In the summer of 1964, nearly 1,000 college students from across the country traveled to Mississippi to carry out a dangerous mission. For 10 harrowing weeks over what came to be known as Mississippi Freedom Summer, they worked to help African American citizens exercise their Constitutional right to vote.
The mission was a direct challenge to centuries of white supremacist rule, and the response was predictably hostile. The young activists were subjected to verbal and physical assaults by enraged racists, and imprisonment by complicit law enforcement authorities. Three young men -- James Chaney, Andrew Goodman and Michael Schwerner -- were kidnapped and murdered.
This week, The Tavis Smiley Show from PRI will mark the 50th anniversary of Mississippi Freedom Summer by devoting our entire show to a roundtable conversation with three of its key players.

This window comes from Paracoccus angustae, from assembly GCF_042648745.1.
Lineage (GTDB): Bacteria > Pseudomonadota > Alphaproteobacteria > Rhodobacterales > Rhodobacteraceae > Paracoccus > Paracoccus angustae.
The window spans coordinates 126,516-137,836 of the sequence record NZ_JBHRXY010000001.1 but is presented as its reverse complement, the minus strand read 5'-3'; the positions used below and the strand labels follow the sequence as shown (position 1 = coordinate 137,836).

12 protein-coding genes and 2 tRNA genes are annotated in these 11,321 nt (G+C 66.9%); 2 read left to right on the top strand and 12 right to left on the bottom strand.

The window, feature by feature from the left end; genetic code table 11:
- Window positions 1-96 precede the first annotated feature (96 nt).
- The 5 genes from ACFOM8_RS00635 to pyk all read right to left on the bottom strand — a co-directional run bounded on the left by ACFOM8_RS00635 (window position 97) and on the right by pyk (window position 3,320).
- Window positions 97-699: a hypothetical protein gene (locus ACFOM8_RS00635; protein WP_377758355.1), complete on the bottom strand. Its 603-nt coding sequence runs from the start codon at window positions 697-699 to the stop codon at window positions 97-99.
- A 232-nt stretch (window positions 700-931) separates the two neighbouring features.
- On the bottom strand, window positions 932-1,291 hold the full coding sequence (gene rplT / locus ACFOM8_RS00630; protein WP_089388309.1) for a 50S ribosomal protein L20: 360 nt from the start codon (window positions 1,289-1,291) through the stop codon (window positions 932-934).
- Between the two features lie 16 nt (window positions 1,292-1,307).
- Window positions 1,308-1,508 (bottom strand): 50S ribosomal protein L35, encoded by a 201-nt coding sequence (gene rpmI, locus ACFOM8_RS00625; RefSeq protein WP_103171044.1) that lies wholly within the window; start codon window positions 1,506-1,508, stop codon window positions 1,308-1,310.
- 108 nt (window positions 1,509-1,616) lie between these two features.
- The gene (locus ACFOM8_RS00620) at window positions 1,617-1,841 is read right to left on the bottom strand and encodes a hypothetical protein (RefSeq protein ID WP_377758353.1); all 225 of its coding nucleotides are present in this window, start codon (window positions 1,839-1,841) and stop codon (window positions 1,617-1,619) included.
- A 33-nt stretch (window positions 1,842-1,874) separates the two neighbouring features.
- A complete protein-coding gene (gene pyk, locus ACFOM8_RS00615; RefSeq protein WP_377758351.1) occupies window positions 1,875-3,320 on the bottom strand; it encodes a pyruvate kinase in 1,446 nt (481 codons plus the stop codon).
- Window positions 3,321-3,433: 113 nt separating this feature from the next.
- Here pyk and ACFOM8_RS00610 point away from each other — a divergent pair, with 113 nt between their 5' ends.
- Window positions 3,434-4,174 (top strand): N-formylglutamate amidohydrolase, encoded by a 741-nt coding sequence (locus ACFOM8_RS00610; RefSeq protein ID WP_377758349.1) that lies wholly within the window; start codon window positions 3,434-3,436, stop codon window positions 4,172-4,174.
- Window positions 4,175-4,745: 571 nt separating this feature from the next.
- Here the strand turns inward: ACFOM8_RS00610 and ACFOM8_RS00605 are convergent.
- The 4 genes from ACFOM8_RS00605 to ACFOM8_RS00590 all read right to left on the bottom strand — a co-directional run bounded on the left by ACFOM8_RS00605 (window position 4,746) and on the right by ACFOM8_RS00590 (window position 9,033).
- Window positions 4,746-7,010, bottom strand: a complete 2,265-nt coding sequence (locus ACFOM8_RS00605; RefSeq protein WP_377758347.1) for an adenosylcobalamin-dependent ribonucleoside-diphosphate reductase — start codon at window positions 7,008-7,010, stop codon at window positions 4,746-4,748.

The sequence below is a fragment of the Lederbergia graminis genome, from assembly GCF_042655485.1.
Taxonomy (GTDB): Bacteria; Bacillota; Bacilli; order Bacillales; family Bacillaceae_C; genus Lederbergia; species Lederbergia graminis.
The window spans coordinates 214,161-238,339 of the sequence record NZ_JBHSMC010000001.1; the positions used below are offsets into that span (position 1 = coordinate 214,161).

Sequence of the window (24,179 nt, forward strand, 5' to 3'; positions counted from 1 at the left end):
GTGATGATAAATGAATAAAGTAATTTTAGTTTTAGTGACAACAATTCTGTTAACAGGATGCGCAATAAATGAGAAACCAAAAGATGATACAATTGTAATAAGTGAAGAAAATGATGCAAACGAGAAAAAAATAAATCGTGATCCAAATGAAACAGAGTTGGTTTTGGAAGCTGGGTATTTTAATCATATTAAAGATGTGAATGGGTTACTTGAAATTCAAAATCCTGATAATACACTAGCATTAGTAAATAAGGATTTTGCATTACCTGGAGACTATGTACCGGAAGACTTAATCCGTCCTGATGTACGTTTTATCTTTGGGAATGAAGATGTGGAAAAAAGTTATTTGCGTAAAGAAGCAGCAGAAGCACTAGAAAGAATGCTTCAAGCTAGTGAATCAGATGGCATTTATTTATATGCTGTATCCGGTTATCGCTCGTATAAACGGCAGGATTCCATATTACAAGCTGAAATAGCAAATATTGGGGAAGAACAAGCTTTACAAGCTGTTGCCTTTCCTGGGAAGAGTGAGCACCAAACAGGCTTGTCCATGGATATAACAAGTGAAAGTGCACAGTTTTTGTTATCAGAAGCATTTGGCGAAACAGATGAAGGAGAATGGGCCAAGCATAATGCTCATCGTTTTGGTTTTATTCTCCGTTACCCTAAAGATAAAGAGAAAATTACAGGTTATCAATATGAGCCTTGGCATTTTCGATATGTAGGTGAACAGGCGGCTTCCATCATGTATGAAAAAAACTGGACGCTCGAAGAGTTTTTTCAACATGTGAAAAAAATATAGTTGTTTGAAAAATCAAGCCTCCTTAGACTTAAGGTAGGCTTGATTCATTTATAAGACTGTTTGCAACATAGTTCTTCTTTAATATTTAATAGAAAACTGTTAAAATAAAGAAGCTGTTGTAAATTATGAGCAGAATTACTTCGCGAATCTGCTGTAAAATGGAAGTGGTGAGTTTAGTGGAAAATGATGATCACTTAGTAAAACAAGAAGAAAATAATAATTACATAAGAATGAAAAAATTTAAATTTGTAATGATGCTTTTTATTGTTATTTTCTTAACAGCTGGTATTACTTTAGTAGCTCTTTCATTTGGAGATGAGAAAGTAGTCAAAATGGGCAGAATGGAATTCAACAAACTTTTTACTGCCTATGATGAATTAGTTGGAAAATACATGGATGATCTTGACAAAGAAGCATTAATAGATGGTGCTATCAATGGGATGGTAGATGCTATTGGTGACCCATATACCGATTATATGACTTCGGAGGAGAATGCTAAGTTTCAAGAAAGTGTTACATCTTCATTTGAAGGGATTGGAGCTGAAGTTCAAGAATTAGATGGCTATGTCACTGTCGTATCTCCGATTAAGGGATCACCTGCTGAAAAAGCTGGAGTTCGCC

Rita Bender, the widow of Mickey Schwerner, was a Freedom Summer organizer from New York and a member of the Congress of Racial Equality (CORE). In this excerpt, Bender tells us why she and Schwerner decided to go to Mississippi in 1964.
Charlie Cobb was a field secretary for the Student Nonviolent Coordinating Committee (SNCC) and a major architect of the Freedom School Program, which brought education and political instruction to underserved African American communities. In this clip, Cobb talks about the selection process for volunteers.
Bob Moses was the field director for SNCC and director of its Mississippi Project. Here, he discusses the effect of the murders of Chaney, Goodman and Schwerner on the young volunteers.
The full conversation airs on the next edition of The Tavis Smiley Show from PRI. Be sure to listen on your local public radio station or at www.tavissmileyradio.com.